Loughborough University
Thesis-2012-Croft.pdf (4.84 MB)

Investigating energy expenditure in wheelchair athletes

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posted on 2012-05-16, 08:35 authored by Louise Croft
The increased participation in elite wheelchair sport has provided the need to investigate the physiological requirements of wheelchair sporting competition and daily wheelchair propulsion. However, from a nutritional perspective, guidelines that have been established from the able-bodied population tend to be used by the practitioners working in disability sport and it is not known whether this information is directly transferable to the wheelchair athlete. Wheelchair sport is complex and athletes differ with respect to their sports classification based on factors relating to disability and functional capacity. Therefore, if nutritional guidance is required to optimise performance then information regarding energy expenditure (EE) in the wheelchair sports population becomes important for specific feedback. The aim of this thesis was to investigate EE in wheelchair athletes. The results from Chapter 3 found resting energy expenditure (REE) in tetraplegic athletes to be lower than that calculated using predictive equations derived from an ablebodied cohort. However, paraplegic athletes showed comparable values to those which were predicted, suggesting these equations may be of use in paraplegic athletes. Chapter 4 extended this work and found similarities in the REE of the two aforementioned cohorts. This could have been due to the similarities that were found in their total-body fat free mass (FFM). The results from Chapter 5 showed EE reduced after both a short 36 minute exposure of wheelchair propulsion and after 3 weeks of wheelchair propulsion practice in novice wheelchair users. Temporal parameters improved after the practice period, suggesting there is an association between EE and propulsion technique. Chapter 6 extended these findings with results confirming that experienced wheelchair users expended significantly less energy during wheelchair propulsion than novice individuals who had up to 3 weeks practice. It is clear that EE of daily wheelchair ambulation should not be a generic value and different levels of experience must be considered so that the nutritional needs can be tailored accordingly. Chapters 7 and 8 examined the physiological demands of elite competitive wheelchair basketball players in relation to the International Wheelchair Basketball Federation (IWBF) classification categories and identified differences in the physiological demands and physiological fitness of wheelchair basketball and tennis players. These results found that IWBF Class 3 – 4.5 (high point) players expended more energy per hour during competition than those with a lower classification (IWBF Class 1 – 2.5). However, when actual playing time was considered the low classification group showed a similar EE to the higher classification group. Furthermore, wheelchair basketball players had a higher EE per hour than wheelchair tennis players during elite competition. However, the wheelchair tennis players spent a significantly longer duration on court resulting in similar EE during a typical competition within each sport. This suggests nutritional advice should be tailored both to the duration of competitive play (where EE may be similar between sports (basketball vs. tennis)); and to training (where athletes with a higher functional capacity may have higher EE). This thesis revealed several important physiological considerations to appreciate when investigating the EE of wheelchair sportsmen and women. Findings would suggest that type of disability, wheelchair propulsion experience and sport classification are all important considerations for the accurate assessment of EE in this cohort of athletes.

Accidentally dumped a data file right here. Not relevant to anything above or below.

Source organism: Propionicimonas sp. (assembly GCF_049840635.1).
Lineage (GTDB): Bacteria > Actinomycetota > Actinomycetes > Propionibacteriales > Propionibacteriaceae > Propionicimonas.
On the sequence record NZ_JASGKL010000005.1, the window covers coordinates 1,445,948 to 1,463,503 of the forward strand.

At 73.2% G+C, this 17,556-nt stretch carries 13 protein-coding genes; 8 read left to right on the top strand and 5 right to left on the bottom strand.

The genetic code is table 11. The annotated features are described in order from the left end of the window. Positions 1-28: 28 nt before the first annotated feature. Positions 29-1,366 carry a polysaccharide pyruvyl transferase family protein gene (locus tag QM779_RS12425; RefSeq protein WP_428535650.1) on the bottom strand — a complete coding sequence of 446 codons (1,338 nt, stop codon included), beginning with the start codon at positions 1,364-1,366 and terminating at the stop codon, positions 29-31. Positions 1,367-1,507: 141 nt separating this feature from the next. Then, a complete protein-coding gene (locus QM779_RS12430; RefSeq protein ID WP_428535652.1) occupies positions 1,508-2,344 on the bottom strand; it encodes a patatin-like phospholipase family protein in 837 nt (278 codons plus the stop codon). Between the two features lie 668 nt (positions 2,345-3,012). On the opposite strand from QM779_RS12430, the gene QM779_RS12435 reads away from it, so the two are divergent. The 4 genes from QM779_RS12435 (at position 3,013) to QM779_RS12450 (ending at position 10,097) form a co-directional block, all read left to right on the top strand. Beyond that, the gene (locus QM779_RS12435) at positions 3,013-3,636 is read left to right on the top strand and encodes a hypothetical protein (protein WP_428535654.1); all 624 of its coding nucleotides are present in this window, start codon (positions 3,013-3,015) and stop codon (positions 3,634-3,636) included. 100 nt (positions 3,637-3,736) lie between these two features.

• Sport, Exercise and Health Sciences


© L.E. Croft

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A Doctoral Thesis. Submitted in partial fulfillment of the requirements for the award of Doctor of Philosophy of Loughborough University.

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  • en